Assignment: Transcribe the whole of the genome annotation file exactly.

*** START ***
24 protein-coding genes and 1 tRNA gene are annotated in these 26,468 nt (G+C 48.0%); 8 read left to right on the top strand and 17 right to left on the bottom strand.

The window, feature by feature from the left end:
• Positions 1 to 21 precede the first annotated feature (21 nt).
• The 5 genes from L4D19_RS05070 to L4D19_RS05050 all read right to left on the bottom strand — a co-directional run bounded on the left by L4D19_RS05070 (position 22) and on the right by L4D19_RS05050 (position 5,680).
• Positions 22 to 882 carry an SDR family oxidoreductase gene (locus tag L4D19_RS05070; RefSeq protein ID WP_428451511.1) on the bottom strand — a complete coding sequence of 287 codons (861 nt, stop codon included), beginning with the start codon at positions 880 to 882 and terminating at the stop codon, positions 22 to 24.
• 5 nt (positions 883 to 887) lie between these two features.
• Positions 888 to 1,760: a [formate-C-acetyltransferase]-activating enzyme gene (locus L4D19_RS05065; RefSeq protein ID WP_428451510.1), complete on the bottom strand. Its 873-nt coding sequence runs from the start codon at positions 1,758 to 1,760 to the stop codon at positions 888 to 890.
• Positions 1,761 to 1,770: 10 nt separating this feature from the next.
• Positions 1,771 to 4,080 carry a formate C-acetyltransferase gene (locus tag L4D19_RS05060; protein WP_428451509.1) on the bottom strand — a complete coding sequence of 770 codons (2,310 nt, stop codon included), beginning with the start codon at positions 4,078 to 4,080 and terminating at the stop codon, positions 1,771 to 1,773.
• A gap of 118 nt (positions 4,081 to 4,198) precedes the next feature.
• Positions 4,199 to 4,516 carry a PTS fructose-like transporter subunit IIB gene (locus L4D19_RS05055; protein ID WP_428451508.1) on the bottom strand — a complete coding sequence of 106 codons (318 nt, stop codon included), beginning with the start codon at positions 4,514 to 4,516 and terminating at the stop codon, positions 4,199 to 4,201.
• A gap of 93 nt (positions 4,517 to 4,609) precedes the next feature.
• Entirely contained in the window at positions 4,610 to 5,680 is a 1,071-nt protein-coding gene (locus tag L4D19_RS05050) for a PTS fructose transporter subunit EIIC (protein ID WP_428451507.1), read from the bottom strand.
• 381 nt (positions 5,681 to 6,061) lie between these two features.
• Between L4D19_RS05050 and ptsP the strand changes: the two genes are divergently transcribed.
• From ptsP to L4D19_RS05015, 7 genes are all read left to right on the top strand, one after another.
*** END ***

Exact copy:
24 protein-coding genes and 1 tRNA gene are annotated in these 26,468 nt (G+C 48.0%); 8 read left to right on the top strand and 17 right to left on the bottom strand.

The window, feature by feature from the left end:
• Positions 1 to 21 precede the first annotated feature (21 nt).
• The 5 genes from L4D19_RS05070 to L4D19_RS05050 all read right to left on the bottom strand — a co-directional run bounded on the left by L4D19_RS05070 (position 22) and on the right by L4D19_RS05050 (position 5,680).
• Positions 22 to 882 carry an SDR family oxidoreductase gene (locus tag L4D19_RS05070; RefSeq protein ID WP_428451511.1) on the bottom strand — a complete coding sequence of 287 codons (861 nt, stop codon included), beginning with the start codon at positions 880 to 882 and terminating at the stop codon, positions 22 to 24.
• 5 nt (positions 883 to 887) lie between these two features.
• Positions 888 to 1,760: a [formate-C-acetyltransferase]-activating enzyme gene (locus L4D19_RS05065; RefSeq protein ID WP_428451510.1), complete on the bottom strand. Its 873-nt coding sequence runs from the start codon at positions 1,758 to 1,760 to the stop codon at positions 888 to 890.
• Positions 1,761 to 1,770: 10 nt separating this feature from the next.
• Positions 1,771 to 4,080 carry a formate C-acetyltransferase gene (locus tag L4D19_RS05060; protein WP_428451509.1) on the bottom strand — a complete coding sequence of 770 codons (2,310 nt, stop codon included), beginning with the start codon at positions 4,078 to 4,080 and terminating at the stop codon, positions 1,771 to 1,773.
• A gap of 118 nt (positions 4,081 to 4,198) precedes the next feature.
• Positions 4,199 to 4,516 carry a PTS fructose-like transporter subunit IIB gene (locus L4D19_RS05055; protein ID WP_428451508.1) on the bottom strand — a complete coding sequence of 106 codons (318 nt, stop codon included), beginning with the start codon at positions 4,514 to 4,516 and terminating at the stop codon, positions 4,199 to 4,201.
• A gap of 93 nt (positions 4,517 to 4,609) precedes the next feature.
• Entirely contained in the window at positions 4,610 to 5,680 is a 1,071-nt protein-coding gene (locus tag L4D19_RS05050) for a PTS fructose transporter subunit EIIC (protein ID WP_428451507.1), read from the bottom strand.
• 381 nt (positions 5,681 to 6,061) lie between these two features.
• Between L4D19_RS05050 and ptsP the strand changes: the two genes are divergently transcribed.
• From ptsP to L4D19_RS05015, 7 genes are all read left to right on the top strand, one after another.